What is a motion for contempt in Maine?

Motion for Contempt in MaineIf a motion to enforce does not work, a motion for contempt may be filed to hold someone who does not comply with a court order responsible for their actions.

For a court to consider a motion for contempt in Maine, you must be able to prove that the other party is not following a court order despite having the ability to do so and that their actions are intentional.

A motion for contempt requires a court hearing in front of a judge and if the judge agrees with you, jail time or another remedy may be used as a means to urge the party to comply.

What are common reasons for a motion to modify in Maine?

One of the most common reasons for filing a motion to modify in Maine is losing one’s job and having to take a position with a substantially lower salary. This can make a current support order untenable for the payor and therefore warrant a modification.

Note that the court bases its calculations on earning capacity. This means that if you quit your job or scale back your work (to avoid paying support), you will likely be classed as “voluntarily underemployed” and your support order will still reflect what you could earn.

Child support in Maine is calculated according to the Maine Child Support Guidelines as well as the health insurance and daycare costs for the child. Each parent is responsible for his or her portion of the total based on his or her percentage of the parties’ joint income.

So, another reason for filing a motion to modify could be if the cost of health insurance or childcare increases dramatically, i.e., resulting in a change of 15 percent or more.

Can the basic child support obligation prompt a modification in Maine?

The basic child support obligation is derived from the Maine Child Support Guidelines. This rarely changes and is, therefore, seldom the topic of a motion to modify.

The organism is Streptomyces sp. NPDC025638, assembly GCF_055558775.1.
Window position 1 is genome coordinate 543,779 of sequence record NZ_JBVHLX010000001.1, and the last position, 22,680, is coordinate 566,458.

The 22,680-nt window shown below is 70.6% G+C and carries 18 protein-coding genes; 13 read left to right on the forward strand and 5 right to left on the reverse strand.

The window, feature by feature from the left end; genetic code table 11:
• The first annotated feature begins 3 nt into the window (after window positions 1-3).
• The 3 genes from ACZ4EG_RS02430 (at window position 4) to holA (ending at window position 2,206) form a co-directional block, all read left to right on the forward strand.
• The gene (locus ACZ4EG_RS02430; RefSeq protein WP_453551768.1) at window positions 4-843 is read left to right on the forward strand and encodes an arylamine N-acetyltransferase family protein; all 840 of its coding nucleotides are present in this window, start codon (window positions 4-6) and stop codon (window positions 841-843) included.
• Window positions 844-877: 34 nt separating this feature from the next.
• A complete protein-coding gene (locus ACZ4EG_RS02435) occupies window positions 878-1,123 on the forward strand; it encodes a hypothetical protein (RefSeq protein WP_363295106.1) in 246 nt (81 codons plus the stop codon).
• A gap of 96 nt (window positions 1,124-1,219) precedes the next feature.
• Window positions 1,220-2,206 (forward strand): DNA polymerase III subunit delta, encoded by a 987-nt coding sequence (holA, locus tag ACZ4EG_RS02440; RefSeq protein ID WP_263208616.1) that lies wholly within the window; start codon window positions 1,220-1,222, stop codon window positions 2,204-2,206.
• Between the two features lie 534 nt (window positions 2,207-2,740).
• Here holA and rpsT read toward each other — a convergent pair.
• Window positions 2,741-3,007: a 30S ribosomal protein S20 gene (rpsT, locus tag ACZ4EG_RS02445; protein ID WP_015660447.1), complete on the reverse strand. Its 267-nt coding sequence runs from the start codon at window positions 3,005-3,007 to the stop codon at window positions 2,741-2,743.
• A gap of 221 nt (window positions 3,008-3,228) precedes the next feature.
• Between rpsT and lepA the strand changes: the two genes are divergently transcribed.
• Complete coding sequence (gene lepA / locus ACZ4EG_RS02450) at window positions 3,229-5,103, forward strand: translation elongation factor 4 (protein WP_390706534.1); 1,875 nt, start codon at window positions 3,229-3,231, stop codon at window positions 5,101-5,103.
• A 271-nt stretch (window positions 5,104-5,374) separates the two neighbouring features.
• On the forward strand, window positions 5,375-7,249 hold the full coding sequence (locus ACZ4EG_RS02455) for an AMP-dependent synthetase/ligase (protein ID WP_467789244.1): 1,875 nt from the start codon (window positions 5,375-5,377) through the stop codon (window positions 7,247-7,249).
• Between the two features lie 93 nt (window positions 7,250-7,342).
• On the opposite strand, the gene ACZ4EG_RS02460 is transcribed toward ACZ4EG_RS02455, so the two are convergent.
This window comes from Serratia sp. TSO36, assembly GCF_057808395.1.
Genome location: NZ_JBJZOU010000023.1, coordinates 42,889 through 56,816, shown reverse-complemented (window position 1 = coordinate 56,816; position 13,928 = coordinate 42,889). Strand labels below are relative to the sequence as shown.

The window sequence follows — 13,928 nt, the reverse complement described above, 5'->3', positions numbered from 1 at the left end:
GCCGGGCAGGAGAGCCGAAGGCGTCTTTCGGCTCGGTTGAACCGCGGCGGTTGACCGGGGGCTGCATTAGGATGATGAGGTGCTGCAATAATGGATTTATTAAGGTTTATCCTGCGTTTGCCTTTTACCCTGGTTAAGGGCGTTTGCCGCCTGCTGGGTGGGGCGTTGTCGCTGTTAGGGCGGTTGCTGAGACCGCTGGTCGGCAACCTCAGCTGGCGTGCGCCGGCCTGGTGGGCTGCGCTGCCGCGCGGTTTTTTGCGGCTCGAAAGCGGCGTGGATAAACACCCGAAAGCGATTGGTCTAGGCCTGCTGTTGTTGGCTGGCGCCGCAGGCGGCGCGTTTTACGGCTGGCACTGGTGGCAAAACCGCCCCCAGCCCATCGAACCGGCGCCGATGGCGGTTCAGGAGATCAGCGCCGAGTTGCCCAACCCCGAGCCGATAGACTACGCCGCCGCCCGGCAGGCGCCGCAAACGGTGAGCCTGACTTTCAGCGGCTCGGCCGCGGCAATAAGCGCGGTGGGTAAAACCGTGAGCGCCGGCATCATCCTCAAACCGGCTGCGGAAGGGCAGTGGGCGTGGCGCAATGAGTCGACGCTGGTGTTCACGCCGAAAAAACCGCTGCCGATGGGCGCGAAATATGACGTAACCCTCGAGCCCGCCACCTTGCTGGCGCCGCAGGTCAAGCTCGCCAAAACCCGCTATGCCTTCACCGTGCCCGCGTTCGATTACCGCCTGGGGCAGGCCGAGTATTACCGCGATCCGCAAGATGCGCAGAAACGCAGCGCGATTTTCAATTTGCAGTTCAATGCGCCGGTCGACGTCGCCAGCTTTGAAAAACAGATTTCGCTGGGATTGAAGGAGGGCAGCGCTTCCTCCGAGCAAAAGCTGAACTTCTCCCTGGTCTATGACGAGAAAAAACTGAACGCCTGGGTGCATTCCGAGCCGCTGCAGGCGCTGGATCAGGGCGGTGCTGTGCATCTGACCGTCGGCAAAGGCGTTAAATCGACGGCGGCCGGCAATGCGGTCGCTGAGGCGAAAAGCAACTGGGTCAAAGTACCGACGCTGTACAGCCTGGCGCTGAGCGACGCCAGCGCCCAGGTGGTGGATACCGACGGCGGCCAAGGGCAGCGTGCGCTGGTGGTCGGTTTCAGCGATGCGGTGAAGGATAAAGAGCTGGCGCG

The system is overseen by the Department of Health and Human Services (DHHS) and they were updated in 2016. Previously, children aged 12 and over were classed as being more costly to raise.

Now. when making calculations, no differentiation is made according to the age of the child. A single child support figure is calculated for various income levels regardless of the child’s age.

This means that the basic support obligation for younger children is slightly higher than it used to be and the obligation for older children is slightly lower.

In itself, this will not amount to a substantial enough change to warrant a modification but together with changes in income, health insurance costs or child care costs, it could amount to a change of 15 percent or more—potentially prompting a modification.

As you have seen, the process for modifying a support order in Maine is challenging. For assistance with modifying or enforcing child support orders, contact an attorney at The Maine Divorce Group.

Call 207-230-6884 or contact us online to schedule a consult with one of our highly skilled family law attorneys today.

We serve many clients, just like you, across Maine in Cumberland, York, Sagadahoc, & Lincoln Counties.


Contact The Maine Divorce Group today


Divorce is a highly emotional and stressful experience for most people. But you don’t have to face this challenge alone. Having a strong divorce attorney in your corner can help ensure that you and your children walk away from this process with the best opportunities available for future success and happiness.